How much can I expect to prove to you? How much can I expect to prove to the television show writers? How much can I expect to prove to the new moms? And expect to prove to those who utter words of sympathy that we’d really love to hear words of their congratulations?

Proving is hard work. That’s why it frustrates me. It stresses me. I feel it falls on closed minds and ears.

Rather, I have chosen to share. Sharing is fun. Sharing is grateful. Sharing is personal even across these vast social media waves. Sharing is what Wil does best. Sharing is the miracle, the singing, the glorious in this life.

Put a Spin On

I opened the car door, felt the wind hit me and my body instinctively stiffened in defense. I looked over to see Wil stepping out of the car–when he felt the wind he muttered an ahhhh, tilted his face to the sky, opened his arms wide and spun around in circles. I decided to follow his lead.

Living a Purposeful Life: Our Friends with Special Needs As Our Greatest Teachers

I see a lot of stressed unhappy people out there. And I wonder, how can we change that? I mean, we all have different battles to fight. And we all have different things that make us happy and sad. The online self-help bookshelves at Amazon have multiple aisles. There are therapists and any drug you can name that advertise relief.

With so many tools available, why do so many seem as stressed as ever? It’s like a competition to see who is busier. I overhead a conversation waiting in the check-out line at a grocery store. Two ladies ran into each other, and soon they were competing over who had less sleep. Is that really a competition you want to win? 

There is a difference between being purposeful and being busy. It seems that being busy is supposed to win us a gold star. But how purposeful are we really in our busyness? Are we missing the point as we run in circles?


I don’t have the answers, but it sure hurts to see so many people hurting. We seem busier but unhappier. I don’t believe there are any secrets but I do believe there are methods to being happier in life. And it does involve making some changes….in who you talk to.

I will tell you, every time I go to a special needs event I am filled up. Not just by the participants, but also those doing the volunteering. Now, I’m being very general here because everyone is an individual; but when you are talking and working with someone with special needs, for the most part, their learning style doesn’t so easily fit the norm. Most of us typical folks adapt even if it isn’t our preferred way of learning. But you can’t tell a child with Down syndrome to hurry up when they don’t want to. It ain’t gonna happen. You can’t talk to a child with autism in generalities, you won’t get through or you will have someone very upset on your hands. You have to slow down and think through what you are going to say. You can’t just force things. You have to look at things from their perspective. Now, that may sound stressful to some of you, and at times it can be. But here’s the secret…it gets you out of your own stressful world that continuously spins around in your head. It forces you to think above all that noise on a different plane. To broaden your perspective and throw in a dose of compassion. And even though you may have some very big things on your plate, these experiences have the power make them shift to a better place in your mind.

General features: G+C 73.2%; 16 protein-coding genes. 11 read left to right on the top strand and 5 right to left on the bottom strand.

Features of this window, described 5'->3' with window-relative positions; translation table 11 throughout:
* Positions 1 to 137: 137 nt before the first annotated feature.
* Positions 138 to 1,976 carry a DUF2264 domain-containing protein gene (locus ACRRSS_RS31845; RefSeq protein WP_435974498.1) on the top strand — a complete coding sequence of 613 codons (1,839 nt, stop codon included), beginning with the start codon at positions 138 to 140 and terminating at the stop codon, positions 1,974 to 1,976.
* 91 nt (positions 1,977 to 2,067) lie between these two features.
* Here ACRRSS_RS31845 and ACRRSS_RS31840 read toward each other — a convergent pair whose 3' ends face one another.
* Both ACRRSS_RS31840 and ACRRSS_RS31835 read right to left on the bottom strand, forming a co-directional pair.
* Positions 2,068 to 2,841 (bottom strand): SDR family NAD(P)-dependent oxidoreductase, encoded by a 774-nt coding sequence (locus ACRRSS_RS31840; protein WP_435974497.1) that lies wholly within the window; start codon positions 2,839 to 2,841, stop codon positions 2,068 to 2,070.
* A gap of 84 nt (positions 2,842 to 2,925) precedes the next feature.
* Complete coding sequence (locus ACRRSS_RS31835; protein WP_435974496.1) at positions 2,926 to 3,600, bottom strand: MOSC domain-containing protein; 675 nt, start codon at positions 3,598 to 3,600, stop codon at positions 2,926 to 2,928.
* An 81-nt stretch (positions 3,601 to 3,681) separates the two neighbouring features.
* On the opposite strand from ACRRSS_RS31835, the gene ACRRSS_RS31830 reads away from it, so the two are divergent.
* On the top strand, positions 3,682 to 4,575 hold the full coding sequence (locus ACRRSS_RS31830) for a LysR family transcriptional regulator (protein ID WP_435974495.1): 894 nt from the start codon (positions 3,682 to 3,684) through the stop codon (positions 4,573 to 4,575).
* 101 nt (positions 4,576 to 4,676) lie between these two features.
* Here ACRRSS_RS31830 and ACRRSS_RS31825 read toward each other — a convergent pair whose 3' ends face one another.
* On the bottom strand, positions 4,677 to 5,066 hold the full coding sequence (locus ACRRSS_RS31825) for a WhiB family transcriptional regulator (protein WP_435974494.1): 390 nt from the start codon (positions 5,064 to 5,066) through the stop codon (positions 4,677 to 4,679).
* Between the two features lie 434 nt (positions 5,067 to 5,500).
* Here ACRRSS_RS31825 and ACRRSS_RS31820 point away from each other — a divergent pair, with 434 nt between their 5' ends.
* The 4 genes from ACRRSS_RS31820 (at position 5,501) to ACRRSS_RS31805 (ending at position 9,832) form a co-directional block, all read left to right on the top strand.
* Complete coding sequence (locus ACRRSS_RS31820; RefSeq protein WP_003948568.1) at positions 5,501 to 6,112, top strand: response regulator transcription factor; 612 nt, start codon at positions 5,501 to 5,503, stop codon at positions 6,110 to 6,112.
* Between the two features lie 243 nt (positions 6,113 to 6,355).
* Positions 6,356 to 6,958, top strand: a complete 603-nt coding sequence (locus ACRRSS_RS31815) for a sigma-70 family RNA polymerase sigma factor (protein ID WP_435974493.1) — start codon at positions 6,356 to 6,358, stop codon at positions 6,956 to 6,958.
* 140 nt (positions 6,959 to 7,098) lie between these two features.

At a recent Special Olympics function, I was sitting on the side of a hill with a few of the athletes. I struck up a conversation with two of the gentleman. One of them works at a nursing home. He stutters a bit, but that did not slow down his enthusiasm in explaining how he cleans the floors, makes the beds, takes care of general room clean-up. I barely needed to ask a question before he was answering it. I was thoroughly enjoying our conversation. I actually found myself almost to tears. I’m sure it was part happiness seeing this young man thrive as Wil will be a young adult in 6 years. But, mostly I think it was the pure joy I felt as a child. Sitting on a grassy hill in the summer sun and having an enthusiastic conversation. It was so refreshing. He wasn’t telling me how stressed he was to clean the floors, or how some coworker was an absolute jerk, or how he hadn’t slept in 3 days. He was a man grateful for his daily life and couldn’t wait to tell me all about it. I want to be more like him. Sorry, ladies competing in the grocery store aisle, my new friend is the real winner. 

So many of us are given more cognitive abilities than this man, and yet we use most of our time stressed to the hilt. I’m not saying that we do not have very important things to attend to. But what I am saying is that it’s ok to take a step back. To take a good look to be sure what we are doing has purpose to it. To find a purpose for growth and a broader perspective, and in some cases, great enthusiasm.

The next time I get stressed, or overwhelm myself, I’m going to bring myself back to the conversation on the grassy hill. Our friends with special needs may need our help to achieve certain goals, but we need their help just as much, if not more, to remember what a purposeful life is meant to be.